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Florida sidesteps AIDS drug crisis - for now 6,500 would have lost access to medications
  from Jules: although this one-time solution helps some patients what about patients in Florida and other states who were taken off the waiting list & had to stop HAART or who were unable to get into ADAP at all due to increased restrictions and increased unemployment. What if similar problems come up in the near future, how will we address them? Clearly the bad economy and global issues affect ADAP funding, but ADAP has always been a program renewed constantly, it never has really been a permanent solution. HIV in Congress & the Administration does not appear to be as compelling a concern as it once was. so how can the community find a solution. Patients who are on therapy & have to stop HAART can be more costly over the long haul than paying for HAART - they can get sick & require expensive medical care, they can be more transmissible, and of course the personal hardship. Why should HIV+ patients get special dispensation for medications that other diseases do not receive from the government, some ask. HIV lobbyists (yes HIV has become a business) and advocates have been unable to get the Administration & Congress to adequately address this problem, but where are the patients' voices. In the early days of advocating for ADAP patients from throughout the USA were very active in the process of getting Congress & the Administration to listen & respond. It doesn't appear that patients are as active anymore. Perhaps there might be more success now if patients were able to organize and be vocal to their local & state governments & to the federal authorities. The professional advocates & lobbyists do not appear right now to be getting through. Many are hoping that if Health Reform is implemented in 2014 access to HAART and drugs will be better, but what if Health Care is not implemented and what about the next 2 years and what else could gum up the works. In this case drug companies stepped up to pay the bill but this is not a solution, we need drug companies to have the incentive to remain in HIV to conduct research for new HIV drugs, find new therapies for aging, HCV, neurological disease, a potential HIV cure. Perhaps there is a solution within the entire complex of the Ryan White Care Act, to be reconfigured to pick up ADAP costs.
By Bob LaMendola, Sun Sentinel
6:43 p.m. EST, February 1, 2011
Florida has averted a major crisis that would have forced the state to drop 6,500 uninsured HIV/AIDS patients from a cash-strapped state program that supplies their life-saving drugs, activists said Tuesday.
State health officials were finalizing a first-of-its-kind rescue in which drugmakers would temporarily donate medicine to two-thirds of the 10,000 Floridians in the AIDS Drug Assistance Program. Half of them are in South Florida, and about one in eight are in Central Florida.
Activists who helped arrange the deal said they were relieved, but they scolded Florida for cutting money for AIDS drugs and letting the program get into deep trouble. The rescue will drain money from programs that supply drugs to other uninsured patients.
"None of us is happy with the Florida fiasco," said Lynda Dee, a spokeswoman for the Fair Pricing Coalition, a national advocacy group. "This inequitable use of industry [charity for Florida] could have a very significant, negative impact on other patients from other states."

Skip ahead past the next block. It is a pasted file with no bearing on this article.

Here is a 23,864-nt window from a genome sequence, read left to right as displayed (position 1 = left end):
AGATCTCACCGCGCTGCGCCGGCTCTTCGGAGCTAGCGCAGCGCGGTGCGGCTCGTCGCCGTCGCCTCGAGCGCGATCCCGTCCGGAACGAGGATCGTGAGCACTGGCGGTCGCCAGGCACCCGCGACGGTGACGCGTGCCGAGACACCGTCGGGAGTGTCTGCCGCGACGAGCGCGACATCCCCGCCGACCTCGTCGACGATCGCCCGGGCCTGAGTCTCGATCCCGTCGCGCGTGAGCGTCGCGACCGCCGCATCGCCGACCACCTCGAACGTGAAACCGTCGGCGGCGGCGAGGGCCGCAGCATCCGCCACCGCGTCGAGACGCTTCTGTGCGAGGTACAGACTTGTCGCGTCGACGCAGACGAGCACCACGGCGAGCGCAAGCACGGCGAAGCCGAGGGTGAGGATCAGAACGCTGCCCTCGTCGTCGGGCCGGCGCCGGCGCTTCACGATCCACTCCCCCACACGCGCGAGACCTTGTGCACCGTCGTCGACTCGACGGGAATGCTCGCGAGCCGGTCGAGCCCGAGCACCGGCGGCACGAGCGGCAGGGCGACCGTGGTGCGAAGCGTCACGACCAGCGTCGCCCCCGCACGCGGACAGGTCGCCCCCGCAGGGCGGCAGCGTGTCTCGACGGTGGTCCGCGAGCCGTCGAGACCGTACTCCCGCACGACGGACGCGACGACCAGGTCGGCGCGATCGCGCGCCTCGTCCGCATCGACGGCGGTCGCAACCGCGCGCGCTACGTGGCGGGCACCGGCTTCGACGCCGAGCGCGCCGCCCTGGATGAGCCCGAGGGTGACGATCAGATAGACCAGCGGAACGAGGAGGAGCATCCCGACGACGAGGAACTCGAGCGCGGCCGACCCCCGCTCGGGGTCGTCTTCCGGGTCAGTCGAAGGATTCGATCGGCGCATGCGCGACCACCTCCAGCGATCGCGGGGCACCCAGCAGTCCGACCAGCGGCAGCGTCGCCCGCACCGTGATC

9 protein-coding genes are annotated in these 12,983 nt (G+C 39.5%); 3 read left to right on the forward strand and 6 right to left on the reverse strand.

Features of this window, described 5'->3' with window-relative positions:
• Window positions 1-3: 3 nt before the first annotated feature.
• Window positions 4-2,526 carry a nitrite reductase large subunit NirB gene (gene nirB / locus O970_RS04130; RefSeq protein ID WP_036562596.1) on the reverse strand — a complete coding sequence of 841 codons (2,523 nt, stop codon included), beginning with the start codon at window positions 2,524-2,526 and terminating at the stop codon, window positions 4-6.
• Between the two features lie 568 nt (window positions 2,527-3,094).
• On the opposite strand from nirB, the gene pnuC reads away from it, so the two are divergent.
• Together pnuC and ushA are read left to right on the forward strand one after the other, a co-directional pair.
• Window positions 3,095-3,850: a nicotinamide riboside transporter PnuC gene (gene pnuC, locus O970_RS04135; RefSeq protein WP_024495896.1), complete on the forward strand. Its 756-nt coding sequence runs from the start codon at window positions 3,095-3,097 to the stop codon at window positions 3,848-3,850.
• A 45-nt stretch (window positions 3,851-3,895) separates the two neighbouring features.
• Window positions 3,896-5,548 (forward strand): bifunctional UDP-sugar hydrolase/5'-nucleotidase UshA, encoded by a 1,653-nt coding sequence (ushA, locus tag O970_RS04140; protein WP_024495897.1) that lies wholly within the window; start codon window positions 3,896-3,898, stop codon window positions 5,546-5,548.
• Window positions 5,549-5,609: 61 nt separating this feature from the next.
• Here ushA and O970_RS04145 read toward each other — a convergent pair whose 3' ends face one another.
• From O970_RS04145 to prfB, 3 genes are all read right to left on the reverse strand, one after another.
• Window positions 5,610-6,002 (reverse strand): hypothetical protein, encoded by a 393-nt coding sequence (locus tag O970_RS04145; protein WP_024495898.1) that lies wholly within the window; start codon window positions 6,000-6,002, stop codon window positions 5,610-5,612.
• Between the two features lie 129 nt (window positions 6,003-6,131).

Tom Liberti, AIDS chief at the Florida Department of Health, who has been struggling with funding shortages for a year, issued a brief statement saying only that the state is grateful for the help.
Without the deal, the 6,500 patients would have been left without AIDS drugs, which cost $10,000 per year. Interrupting drug therapy is a problem because studies show that missing even 10 percent of doses can allow the virus to become resistant.
The drug program's woes stem from rising unemployment that left more HIV/AIDS patients uninsured. Federal funds that pay for most of the program remained flat at about $83 million last year, and a budget crunch led Florida legislators to trim the state share by $1 million, to $9.5 million.
The state responded by starting a waiting list last summer that is now at 3,000 people, as well as covering fewer drugs and dropping 350 moderate-income patients. Even so, the program stood about $14 million short of making it until April 1, when a new year of federal funds starts. The state expected to drop the 6,500 as of early February.
"They were up against the wall," said Murray Penner, deputy executive director of the National Alliance of State and Territorial AIDS Directors, who helped broker the rescue.
Under the plan, five drugmakers will donate $14 million in drugs to a South Carolina nonprofit group, Welvista, which will distribute them to same locations where the 6,500 receive their drugs, Penner said.
The rescue will stop on April 1, when Florida will take back the 6,500. Penner said the drug companies were initially reluctant to participate, in fear of encouraging other states to shortchange drug programs.
"This is a one-time, emergency, not-to-be-repeated transaction," Penner said.
The rescue averts the emergency but does not eliminate the waiting list or solve the money shortfall. That will be up to Gov. Rick Scott and the state Legislature, Penner said.
"Florida dodged the bullet, short term," Penner said. "I would not say that the answers are there long term."
Bob LaMendola can be reached at or 954-356-4526.
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